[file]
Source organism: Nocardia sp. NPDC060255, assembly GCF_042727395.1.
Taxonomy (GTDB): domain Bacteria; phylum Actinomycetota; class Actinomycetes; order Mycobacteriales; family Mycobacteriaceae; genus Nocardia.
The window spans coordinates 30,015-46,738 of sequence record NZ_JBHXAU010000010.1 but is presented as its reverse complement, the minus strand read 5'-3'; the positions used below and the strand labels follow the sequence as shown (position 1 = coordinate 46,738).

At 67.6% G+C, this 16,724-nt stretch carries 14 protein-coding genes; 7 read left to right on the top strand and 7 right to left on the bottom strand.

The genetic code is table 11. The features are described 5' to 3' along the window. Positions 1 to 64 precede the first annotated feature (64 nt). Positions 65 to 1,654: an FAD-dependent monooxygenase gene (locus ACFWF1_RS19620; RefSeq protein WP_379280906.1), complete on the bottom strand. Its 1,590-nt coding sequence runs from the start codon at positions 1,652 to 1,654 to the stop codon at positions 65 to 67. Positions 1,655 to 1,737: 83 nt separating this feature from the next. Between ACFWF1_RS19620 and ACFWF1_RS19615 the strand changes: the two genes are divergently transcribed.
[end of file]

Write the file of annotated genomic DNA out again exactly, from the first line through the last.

Source organism: Nocardia sp. NPDC060255, assembly GCF_042727395.1.
Taxonomy (GTDB): domain Bacteria; phylum Actinomycetota; class Actinomycetes; order Mycobacteriales; family Mycobacteriaceae; genus Nocardia.
The window spans coordinates 30,015-46,738 of sequence record NZ_JBHXAU010000010.1 but is presented as its reverse complement, the minus strand read 5'-3'; the positions used below and the strand labels follow the sequence as shown (position 1 = coordinate 46,738).

At 67.6% G+C, this 16,724-nt stretch carries 14 protein-coding genes; 7 read left to right on the top strand and 7 right to left on the bottom strand.

The genetic code is table 11. The features are described 5' to 3' along the window. Positions 1 to 64 precede the first annotated feature (64 nt). Positions 65 to 1,654: an FAD-dependent monooxygenase gene (locus ACFWF1_RS19620; RefSeq protein WP_379280906.1), complete on the bottom strand. Its 1,590-nt coding sequence runs from the start codon at positions 1,652 to 1,654 to the stop codon at positions 65 to 67. Positions 1,655 to 1,737: 83 nt separating this feature from the next. Between ACFWF1_RS19620 and ACFWF1_RS19615 the strand changes: the two genes are divergently transcribed.